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Study: Size of RN workforce surpasses forecasts

Friday July 18, 2014
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The size of the RN workforce has surpassed forecasts from a decade ago, growing to 2.7 million in 2012 instead of peaking at 2.2 million, according to a study published on HealthAffairs.

Much of the difference is attributed to an increase in the number of new nursing graduates. But the study also suggests the size of the RN workforce is sensitive to changes in retirement age, given the large number of baby-boomer RNs now in the workforce.

The researchers — Peter I. Buerhaus, RN, PhD, FAAN, Valere Potter Professor of Nursing and director of the Center for Interdisciplinary Health Workforce Studies in the Institute for Medicine and Public Health at Vanderbilt University Medical Center, Nashville, Tenn.; David I. Auerbach, MS, PhD, policy researcher at RAND Corporation, based in Santa Monica, Calif.; and Douglas O. Staiger, John French Professor of Economics and chair of the Department of Economics at Dartmouth College, Hanover, N.H. — found that in the period 1969-90, for a given number of RNs working at age 50, 47% were still working at age 62 and 9% were working at age 69. In contrast, in the period 1991-2012 the proportions were 74% at age 62 and 24% at age 69. This trend extended nursing careers by 2.5 years after age 50.

Earlier projections suggested that the number of RNs in the workforce would grow until 2012 and began to taper off as baby-boomer RNs left the workforce. Instead, the nurse workforce grew by 2.9% annually from 2000 to 2012, surpassing its 2.6% annual growth from 1990 to 2000. Assessing current demand for RNs and how this affects previous shortage forecasts is difficult, say the study’s authors. “However, it is certainly possible that demand will grow in the near future because of the coverage expansions resulting from the Affordable Care Act, projected physician shortages, and population growth and aging,” they said. “Should the demand for RNs increase, that could precipitate shortages of such skilled caregivers.”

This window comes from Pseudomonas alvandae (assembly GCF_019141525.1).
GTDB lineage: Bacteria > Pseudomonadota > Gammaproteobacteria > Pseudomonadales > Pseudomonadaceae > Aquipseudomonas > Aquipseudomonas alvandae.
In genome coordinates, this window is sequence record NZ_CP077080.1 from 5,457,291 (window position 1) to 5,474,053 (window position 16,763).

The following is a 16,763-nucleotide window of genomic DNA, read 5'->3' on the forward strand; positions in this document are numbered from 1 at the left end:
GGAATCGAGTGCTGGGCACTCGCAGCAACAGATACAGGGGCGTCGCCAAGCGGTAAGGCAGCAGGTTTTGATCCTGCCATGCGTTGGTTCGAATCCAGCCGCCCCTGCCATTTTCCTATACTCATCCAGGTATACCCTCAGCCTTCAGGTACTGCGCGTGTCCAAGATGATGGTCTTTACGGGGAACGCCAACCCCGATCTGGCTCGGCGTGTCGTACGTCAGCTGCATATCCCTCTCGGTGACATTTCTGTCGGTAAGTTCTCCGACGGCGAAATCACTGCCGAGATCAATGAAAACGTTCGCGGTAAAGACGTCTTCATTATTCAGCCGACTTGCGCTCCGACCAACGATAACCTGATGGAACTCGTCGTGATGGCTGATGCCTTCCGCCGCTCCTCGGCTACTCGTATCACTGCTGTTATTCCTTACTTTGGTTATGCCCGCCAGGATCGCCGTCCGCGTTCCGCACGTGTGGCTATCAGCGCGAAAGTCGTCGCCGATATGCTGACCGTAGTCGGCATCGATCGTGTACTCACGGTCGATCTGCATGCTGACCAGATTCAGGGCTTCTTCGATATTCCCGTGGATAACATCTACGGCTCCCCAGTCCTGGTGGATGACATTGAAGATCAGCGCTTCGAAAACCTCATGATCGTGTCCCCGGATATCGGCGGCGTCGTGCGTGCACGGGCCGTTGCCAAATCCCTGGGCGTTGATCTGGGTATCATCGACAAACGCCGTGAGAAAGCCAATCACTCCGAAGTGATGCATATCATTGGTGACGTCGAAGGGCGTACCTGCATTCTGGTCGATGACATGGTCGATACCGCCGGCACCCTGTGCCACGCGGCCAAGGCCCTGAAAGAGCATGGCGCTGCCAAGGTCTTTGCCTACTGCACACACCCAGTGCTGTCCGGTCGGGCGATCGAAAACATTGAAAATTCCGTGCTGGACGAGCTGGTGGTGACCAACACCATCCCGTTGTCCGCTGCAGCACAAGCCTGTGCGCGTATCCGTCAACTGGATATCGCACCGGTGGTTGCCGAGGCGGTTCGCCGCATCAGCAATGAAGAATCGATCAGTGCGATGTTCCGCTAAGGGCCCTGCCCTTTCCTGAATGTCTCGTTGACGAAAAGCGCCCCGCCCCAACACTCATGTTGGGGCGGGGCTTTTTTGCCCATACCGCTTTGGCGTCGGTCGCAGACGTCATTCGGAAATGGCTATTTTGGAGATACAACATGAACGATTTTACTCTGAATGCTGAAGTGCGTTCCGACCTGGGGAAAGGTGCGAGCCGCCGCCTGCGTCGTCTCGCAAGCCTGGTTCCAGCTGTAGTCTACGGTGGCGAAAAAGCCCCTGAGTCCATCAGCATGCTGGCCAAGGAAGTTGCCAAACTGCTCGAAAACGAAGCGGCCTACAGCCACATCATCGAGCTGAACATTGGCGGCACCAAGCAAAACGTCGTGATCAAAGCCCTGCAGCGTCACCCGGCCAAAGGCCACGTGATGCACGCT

The growth in the workforce, according to the study, can be attributed to the following:

• The annual output of U.S. nursing education programs doubled over the past decade, increasing from roughly 74,000 in 2002 to 181,000 in 2012.

• Slow economic growth following the recession of 2007-09, which has kept some RNs in the workforce.

• The recession, and its lingering effects, may have temporarily delayed the retirement of older RNs because of income security reasons.

Data on the age and employment of RNs were obtained from the Current Population Survey, the American Community Survey and the Census Bureau.

Read the study: http://content.healthaffairs.org/content/early/2014/07/10/hlthaff.2014.0128


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